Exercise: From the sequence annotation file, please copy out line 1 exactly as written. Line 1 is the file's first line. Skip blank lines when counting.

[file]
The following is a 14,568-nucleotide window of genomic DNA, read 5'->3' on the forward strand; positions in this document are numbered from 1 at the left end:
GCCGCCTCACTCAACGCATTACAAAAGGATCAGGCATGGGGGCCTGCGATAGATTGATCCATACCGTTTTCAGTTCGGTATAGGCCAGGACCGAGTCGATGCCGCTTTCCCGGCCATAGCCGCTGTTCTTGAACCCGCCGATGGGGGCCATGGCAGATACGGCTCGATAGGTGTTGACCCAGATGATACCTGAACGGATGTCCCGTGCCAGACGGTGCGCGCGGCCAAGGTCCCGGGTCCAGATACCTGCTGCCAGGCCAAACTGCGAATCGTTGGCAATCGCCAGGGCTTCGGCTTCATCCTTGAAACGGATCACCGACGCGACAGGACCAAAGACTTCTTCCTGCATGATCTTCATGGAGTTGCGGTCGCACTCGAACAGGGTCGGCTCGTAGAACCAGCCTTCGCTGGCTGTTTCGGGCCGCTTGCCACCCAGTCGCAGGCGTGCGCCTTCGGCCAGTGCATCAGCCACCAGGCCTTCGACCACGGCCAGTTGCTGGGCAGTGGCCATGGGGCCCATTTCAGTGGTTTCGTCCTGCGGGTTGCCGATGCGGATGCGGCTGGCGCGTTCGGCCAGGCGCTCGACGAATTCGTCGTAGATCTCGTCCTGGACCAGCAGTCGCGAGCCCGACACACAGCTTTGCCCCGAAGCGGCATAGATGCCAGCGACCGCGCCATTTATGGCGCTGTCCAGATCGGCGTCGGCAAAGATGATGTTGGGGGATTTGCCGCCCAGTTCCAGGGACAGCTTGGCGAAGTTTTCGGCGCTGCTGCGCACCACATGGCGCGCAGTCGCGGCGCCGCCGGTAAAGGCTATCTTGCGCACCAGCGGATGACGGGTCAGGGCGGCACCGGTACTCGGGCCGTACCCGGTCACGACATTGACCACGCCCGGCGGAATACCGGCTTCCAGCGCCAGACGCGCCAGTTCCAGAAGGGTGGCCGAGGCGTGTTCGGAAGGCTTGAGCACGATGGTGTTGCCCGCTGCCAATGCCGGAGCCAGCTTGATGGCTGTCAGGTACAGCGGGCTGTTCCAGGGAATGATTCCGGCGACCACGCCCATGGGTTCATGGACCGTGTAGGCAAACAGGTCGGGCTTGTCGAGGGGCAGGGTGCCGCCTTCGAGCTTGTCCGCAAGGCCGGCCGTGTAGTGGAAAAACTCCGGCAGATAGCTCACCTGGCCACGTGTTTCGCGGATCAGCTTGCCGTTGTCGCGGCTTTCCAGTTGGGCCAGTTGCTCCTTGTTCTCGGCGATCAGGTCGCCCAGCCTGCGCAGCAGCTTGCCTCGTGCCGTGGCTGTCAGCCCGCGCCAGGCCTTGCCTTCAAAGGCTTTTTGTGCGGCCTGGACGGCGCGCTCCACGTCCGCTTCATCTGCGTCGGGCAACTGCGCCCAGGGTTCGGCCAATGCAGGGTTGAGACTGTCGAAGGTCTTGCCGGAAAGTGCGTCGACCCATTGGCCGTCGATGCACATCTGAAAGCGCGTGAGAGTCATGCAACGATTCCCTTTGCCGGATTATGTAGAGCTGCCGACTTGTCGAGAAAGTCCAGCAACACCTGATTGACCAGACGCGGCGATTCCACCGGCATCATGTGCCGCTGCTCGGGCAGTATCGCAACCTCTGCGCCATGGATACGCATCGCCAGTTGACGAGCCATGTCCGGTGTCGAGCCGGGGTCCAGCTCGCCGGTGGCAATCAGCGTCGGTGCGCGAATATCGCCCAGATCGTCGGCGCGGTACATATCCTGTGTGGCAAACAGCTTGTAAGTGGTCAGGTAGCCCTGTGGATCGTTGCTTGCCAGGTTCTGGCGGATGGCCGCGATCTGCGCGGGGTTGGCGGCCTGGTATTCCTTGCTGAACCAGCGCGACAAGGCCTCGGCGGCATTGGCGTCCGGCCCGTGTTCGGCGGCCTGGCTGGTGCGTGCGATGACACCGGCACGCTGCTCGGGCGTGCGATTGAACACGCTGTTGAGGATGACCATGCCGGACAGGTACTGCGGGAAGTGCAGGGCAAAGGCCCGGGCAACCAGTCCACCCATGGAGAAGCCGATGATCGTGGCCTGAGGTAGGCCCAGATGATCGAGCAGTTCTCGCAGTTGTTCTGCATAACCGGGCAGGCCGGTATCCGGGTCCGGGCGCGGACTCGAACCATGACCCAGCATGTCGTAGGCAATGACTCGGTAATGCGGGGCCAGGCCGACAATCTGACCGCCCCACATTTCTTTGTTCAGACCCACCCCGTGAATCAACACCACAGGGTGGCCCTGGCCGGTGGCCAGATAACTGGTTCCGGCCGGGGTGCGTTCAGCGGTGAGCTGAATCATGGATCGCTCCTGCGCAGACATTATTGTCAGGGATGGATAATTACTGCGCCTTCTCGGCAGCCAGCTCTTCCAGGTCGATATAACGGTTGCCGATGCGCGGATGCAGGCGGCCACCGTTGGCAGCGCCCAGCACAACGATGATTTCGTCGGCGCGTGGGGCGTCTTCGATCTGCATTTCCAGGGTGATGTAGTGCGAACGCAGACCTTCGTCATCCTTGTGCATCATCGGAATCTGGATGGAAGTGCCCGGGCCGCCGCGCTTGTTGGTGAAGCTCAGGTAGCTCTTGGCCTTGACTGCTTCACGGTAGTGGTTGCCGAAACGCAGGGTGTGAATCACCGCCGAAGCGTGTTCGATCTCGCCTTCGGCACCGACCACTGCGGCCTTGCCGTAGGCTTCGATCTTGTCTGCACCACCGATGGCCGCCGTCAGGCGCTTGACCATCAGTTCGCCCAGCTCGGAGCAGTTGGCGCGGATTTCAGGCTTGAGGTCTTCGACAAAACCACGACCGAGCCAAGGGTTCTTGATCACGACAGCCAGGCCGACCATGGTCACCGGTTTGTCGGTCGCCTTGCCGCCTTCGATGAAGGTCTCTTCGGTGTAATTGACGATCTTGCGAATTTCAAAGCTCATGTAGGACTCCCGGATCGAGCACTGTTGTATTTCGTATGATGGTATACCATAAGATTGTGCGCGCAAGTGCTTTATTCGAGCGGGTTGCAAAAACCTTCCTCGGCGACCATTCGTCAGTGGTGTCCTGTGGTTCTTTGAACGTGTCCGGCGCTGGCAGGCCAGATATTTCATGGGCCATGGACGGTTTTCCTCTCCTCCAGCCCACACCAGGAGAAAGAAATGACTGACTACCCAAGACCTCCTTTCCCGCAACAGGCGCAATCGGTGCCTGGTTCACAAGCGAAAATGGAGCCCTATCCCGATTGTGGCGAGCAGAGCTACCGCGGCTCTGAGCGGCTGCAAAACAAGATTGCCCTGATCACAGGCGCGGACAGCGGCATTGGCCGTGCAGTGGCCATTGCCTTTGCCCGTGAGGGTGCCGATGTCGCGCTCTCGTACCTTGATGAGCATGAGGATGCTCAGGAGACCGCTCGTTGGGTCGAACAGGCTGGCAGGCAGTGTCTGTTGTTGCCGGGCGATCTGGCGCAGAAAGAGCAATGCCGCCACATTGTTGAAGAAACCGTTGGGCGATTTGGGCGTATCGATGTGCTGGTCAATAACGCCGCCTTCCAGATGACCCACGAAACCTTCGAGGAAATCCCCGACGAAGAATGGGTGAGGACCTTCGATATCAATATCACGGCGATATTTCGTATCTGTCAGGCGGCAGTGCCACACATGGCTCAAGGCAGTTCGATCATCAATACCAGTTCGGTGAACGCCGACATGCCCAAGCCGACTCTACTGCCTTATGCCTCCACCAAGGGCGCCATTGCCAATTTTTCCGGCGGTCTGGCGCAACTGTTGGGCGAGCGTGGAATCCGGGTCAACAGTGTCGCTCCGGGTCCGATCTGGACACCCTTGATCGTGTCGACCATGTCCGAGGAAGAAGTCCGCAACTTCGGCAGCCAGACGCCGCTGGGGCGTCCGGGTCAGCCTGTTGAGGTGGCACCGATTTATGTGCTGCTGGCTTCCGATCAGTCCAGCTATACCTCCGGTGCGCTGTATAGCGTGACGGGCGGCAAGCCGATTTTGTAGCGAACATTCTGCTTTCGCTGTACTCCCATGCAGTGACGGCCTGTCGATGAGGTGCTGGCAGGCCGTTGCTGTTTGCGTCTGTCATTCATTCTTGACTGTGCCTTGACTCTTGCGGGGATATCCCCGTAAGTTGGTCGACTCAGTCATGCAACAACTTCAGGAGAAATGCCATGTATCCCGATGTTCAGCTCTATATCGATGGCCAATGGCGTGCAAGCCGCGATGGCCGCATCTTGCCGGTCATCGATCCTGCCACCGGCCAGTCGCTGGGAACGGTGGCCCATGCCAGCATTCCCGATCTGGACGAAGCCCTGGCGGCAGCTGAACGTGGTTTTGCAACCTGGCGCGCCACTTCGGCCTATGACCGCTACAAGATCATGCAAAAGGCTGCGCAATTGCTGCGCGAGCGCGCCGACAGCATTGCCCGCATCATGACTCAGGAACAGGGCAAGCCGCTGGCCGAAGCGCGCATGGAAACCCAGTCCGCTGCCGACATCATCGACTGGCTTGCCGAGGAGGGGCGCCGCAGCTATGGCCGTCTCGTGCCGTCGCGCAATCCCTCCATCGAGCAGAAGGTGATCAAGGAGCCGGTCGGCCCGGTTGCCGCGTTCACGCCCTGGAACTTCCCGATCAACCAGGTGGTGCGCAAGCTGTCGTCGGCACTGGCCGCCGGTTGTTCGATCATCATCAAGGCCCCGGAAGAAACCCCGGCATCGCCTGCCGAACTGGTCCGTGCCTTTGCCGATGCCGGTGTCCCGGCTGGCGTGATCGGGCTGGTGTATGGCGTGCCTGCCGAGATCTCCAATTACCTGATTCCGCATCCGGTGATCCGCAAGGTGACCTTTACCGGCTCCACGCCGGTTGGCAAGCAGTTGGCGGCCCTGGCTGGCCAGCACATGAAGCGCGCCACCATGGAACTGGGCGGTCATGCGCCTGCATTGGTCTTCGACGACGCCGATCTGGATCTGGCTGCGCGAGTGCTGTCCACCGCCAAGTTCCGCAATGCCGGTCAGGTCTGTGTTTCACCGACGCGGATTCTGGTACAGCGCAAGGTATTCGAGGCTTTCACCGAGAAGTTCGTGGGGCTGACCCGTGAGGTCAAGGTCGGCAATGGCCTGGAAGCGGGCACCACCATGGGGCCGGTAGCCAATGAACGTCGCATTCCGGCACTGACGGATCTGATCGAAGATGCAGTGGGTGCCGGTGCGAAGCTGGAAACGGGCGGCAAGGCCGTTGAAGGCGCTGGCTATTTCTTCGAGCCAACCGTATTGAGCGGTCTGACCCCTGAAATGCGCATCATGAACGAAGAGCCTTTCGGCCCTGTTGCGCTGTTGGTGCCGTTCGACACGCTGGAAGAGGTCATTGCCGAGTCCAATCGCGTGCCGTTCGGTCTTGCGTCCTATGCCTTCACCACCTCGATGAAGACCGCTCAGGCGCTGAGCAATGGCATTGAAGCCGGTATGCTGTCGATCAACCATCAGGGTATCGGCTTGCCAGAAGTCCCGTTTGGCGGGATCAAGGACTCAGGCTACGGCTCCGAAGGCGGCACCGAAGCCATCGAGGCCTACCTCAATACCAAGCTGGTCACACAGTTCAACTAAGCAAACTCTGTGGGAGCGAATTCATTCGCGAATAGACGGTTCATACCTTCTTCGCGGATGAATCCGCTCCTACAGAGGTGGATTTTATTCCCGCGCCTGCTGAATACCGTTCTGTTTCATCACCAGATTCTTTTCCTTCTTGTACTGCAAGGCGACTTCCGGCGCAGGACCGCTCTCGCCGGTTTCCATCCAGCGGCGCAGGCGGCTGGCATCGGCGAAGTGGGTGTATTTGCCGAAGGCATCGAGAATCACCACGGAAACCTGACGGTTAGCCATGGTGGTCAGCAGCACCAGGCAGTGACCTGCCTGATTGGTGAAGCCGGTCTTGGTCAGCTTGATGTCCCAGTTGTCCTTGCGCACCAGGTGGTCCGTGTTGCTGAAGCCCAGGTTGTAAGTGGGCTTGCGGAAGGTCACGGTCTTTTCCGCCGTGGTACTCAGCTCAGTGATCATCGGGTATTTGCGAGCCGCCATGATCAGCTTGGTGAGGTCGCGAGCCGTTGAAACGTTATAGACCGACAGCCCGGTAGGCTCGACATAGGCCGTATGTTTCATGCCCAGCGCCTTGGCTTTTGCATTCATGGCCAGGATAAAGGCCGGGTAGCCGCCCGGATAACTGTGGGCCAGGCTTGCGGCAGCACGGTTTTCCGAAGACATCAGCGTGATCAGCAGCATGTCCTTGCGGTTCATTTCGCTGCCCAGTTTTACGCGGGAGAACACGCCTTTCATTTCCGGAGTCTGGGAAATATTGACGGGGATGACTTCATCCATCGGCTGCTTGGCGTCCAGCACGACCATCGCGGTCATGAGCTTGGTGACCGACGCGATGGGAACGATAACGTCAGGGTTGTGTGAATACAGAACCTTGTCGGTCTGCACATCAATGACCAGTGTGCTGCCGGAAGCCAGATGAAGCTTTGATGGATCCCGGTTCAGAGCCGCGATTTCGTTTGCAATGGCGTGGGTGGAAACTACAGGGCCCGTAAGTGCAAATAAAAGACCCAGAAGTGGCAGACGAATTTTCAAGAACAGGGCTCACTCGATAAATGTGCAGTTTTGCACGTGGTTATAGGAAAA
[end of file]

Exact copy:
The following is a 14,568-nucleotide window of genomic DNA, read 5'->3' on the forward strand; positions in this document are numbered from 1 at the left end: